Carson City Animal Shelter starts with thanks, dirt-slinging

An artist's rendering of the new Carson City animal shelter is on display Wednesday morning.

An artist's rendering of the new Carson City animal shelter is on display Wednesday morning.

Breaking into sobs of gratitude, Lisa Schuette thanked everyone imaginable at Wednesday’s groundbreaking ceremony for Carson City’s $4 million animal shelter.

Schuette, founder and driving force behind Carson Animal Services Initiative (CASI), was joined by Mayor Robert Crowell, Krys Bart of the Nevada Humane Society, which handles animal services here, and Mark Beauchamp of Shaheen Beauchamp Builders, the general contractor, in making brief remarks before a host of dignitaries turned shovels full of dirt at the construction site near the corner of Airport Road and Butti Way.

“It was obvious that our (current) shelter was in terrible condition,” said a calm Schuette as she opened her remarks by tracing the four-year history of her fundraising organization while mentioning the half century old shelter that would be replaced. She called the existing shelter broken and out-of-date. “I’m grateful that this changed.”

It was during a recitation of donors — businesses, organizations and individuals — as well as her gratitude to the Board of Supervisors for taking up the cudgel for a new shelter and for CASI volunteers who worked tirelessly that Schuette broke into sobs. In the end, the retired teacher extended her thanks to embrace Carson City as a compassionate community.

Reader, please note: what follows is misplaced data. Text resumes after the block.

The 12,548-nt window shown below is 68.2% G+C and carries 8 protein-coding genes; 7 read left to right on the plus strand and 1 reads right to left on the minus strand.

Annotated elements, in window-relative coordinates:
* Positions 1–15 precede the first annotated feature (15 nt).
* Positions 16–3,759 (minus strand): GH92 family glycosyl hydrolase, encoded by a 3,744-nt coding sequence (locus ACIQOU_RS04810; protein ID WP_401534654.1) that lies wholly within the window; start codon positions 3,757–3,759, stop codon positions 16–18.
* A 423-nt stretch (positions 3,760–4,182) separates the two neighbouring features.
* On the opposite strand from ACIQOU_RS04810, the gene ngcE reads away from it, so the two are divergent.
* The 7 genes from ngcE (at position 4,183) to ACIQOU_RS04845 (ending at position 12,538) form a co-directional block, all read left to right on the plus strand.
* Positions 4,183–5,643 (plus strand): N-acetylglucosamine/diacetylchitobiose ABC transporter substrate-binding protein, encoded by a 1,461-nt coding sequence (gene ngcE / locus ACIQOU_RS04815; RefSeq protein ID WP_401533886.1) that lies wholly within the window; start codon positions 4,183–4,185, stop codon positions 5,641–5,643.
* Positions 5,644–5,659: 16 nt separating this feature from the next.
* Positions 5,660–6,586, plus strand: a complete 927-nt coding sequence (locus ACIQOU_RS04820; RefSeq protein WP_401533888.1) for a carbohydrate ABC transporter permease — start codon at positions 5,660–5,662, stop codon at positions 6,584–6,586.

The shelter will be built at a cost in excess of $4 million, with just under that amount coming from city government, about $200,000 from CASI and more than $200,000 from the Reno-based humane society who runs animal services and operates the shelter. The government portion is from bonds backed by a one-eighth of a penny city sales tax boost in 2014. Crowell, however, gave CASI credit for seeing a “severe need for an animal shelter” and taking action.

“I mean it when I say this is a tribute to our community,” the mayor said. “This is one of the most important infrastructure developments that we can do.”

Bart, president of the humane society’s board, said the society is pleased to help make Carson City a no-kill animal services and shelter community. She said the organization, which operates the city services and shelter in a $700,000 annual pact struck last year with city government, agreed to have two board seats for Carson City residents and she took the opportunity to invite names for submission.

Bart also said the society is “hot on the trail” seeking more funds to help make the shelter a topflight facility.

For his part, the builder was ultra-brief.

“I’m a much better builder than I am a speaker,” said Beauchamp. “It’s going to be a great project when we’re done.”

The shelter will be about 10,000 square feet and have the capacity to house 134 dogs, 104 cats and seven exotic animals. Before the 9:30 a.m. ceremony, City Manager Nick Marano expressed city government’s excitement the project was starting. “We’ve been grateful for the support from the humane society and CASI,” he said, “and can’t wait to see the impact this facility will have on our city.”


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